Digital Asset Bank Custodia Files Lawsuit in U.S. Court Over BNY Mellon's Crypto Approval
Digital assets bank Custodia Bank has filed a lawsuit in a U.S. court in Wyoming over what it calls "favoritism" and a "lack of respect" by the Board of Directors of the Kansas City Fed in allowing BNY Mellon (BK) to engage in crypto custody but not granting Custodia approval for a Fed master account.
Custodia, which was formerly known as Avanti Bank, said it has been waiting for 19 months to hear back from the Fed on its approval for a master account. Master accounts would allow Custodia to deposit funds with the Fed and be connected directly to the global financial system.
By virtue of being a well-established bank, BNY would have a master account with the Fed. Without a master account, institutions like Custodia would need to use an intermediary bank and be subject to that bank's rules, regulations, and fee structure. In June, Custodia filed suit against the Fed alleging that the U.S. central bank was unlawfully delaying its application and has the support of a number of Republican lawmakers.
“Last week, the Federal Reserve told a federal judge that keeping custody of digital assets, like Bitcoin, posed a ‘novel, precedent-setting risk.’ This week, the Fed allowed BNY Mellon to do the exact same thing. So it has one rule for innovators like Custodia Bank, and another for the nation’s oldest bank,” said Nathan Miller, a spokesperson for Custodia Bank, in an email to CoinDesk. “After waiting more than 24 months, we are seeking nothing more than fair and equal treatment.”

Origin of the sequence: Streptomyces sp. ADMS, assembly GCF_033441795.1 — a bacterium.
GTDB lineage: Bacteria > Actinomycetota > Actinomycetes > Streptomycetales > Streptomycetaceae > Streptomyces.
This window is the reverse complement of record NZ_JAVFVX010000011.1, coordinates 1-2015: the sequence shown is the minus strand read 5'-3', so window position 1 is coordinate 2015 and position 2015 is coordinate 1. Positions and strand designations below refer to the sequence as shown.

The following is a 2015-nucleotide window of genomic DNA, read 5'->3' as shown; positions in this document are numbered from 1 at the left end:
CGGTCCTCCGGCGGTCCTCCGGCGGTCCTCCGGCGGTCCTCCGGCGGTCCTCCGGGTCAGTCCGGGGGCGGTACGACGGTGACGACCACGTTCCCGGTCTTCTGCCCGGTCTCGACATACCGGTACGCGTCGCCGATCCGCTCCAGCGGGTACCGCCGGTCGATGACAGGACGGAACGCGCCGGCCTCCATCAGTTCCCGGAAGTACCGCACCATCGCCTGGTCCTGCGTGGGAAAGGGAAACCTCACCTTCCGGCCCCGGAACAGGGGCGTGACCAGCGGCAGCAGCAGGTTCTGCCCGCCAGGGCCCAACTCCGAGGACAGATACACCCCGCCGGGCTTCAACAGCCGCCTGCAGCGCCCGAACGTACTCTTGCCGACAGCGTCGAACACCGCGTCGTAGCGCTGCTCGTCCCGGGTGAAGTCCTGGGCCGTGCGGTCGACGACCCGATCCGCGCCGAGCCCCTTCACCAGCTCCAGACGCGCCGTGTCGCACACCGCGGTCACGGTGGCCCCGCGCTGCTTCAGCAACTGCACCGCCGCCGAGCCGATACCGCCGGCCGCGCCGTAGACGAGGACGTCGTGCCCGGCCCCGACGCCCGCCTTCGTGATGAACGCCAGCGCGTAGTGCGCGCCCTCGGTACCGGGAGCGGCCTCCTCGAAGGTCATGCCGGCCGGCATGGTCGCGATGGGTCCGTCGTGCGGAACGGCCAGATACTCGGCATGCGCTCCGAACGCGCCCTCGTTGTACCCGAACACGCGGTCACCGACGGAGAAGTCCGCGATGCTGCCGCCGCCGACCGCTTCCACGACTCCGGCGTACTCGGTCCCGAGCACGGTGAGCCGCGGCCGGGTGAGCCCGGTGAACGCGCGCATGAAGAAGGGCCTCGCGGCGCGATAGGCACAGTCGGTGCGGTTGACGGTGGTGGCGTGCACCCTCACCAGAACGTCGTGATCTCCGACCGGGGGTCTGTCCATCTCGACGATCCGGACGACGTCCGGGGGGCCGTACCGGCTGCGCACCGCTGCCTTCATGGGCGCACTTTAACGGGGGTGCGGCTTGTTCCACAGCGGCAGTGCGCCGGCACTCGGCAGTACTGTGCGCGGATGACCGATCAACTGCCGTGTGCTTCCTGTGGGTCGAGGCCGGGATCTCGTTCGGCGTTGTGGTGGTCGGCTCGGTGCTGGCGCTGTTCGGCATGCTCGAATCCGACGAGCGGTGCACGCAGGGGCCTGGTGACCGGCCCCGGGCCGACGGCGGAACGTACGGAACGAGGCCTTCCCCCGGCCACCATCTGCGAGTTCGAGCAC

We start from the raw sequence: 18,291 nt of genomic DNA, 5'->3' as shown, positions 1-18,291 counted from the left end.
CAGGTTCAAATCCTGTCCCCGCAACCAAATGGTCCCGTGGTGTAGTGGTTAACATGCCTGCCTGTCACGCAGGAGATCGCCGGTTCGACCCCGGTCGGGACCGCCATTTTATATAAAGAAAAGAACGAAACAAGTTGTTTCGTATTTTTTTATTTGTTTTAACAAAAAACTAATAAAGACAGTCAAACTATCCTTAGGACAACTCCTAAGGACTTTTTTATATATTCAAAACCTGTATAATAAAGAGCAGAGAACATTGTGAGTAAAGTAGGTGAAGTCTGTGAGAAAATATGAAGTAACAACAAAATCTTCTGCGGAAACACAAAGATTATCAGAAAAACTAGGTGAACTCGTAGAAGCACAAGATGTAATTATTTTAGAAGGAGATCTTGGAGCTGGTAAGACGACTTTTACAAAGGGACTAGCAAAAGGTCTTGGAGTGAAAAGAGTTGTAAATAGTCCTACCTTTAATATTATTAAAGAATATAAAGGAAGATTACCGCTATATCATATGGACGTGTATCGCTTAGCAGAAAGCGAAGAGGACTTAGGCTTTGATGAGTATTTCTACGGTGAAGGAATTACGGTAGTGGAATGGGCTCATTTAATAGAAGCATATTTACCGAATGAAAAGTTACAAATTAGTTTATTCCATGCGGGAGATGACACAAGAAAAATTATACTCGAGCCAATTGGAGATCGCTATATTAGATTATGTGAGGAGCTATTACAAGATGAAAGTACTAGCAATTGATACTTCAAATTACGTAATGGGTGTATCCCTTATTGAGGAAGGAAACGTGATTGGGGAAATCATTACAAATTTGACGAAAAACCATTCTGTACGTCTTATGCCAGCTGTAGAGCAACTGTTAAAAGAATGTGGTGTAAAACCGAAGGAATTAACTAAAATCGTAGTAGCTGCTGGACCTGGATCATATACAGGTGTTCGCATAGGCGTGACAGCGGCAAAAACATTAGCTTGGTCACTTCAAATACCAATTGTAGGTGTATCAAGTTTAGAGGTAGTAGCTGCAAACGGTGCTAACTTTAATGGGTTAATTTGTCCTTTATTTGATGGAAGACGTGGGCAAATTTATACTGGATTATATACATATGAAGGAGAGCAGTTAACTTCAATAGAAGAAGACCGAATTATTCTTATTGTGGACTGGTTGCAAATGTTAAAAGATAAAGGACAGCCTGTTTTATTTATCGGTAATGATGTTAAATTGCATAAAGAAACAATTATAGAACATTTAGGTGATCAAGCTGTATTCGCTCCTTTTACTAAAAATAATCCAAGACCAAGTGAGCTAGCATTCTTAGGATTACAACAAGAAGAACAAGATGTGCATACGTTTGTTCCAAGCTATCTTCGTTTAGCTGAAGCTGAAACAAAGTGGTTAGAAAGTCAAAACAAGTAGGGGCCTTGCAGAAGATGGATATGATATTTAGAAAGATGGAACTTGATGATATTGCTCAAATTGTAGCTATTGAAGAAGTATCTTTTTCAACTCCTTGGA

For its part, the Fed has argued that granting master accounts to banks that provide custodial services for digital assets poses risks to the global financial system and thus it needs additional time to evaluate their applications fully. In August, the Fed published its final guidance for master account access which involves multiple tiers of access.
In its suit, Custodia said that BNY's approval "directly refutes the central argument advanced by [the Fed]."
"If holding custody of digital assets poses “novel, precedent-setting risk” to the United States financial system, as defendants suggest in their motions, then the board could have—indeed, should have— prevented BNY from engaging in such activities, especially since BNY is a global systematically important bank," Custodia argued.
Custodia is not seeking any sort of relief from the Court, only for it to examine a press release from BNY Mellon announcing its digital asset custody platform.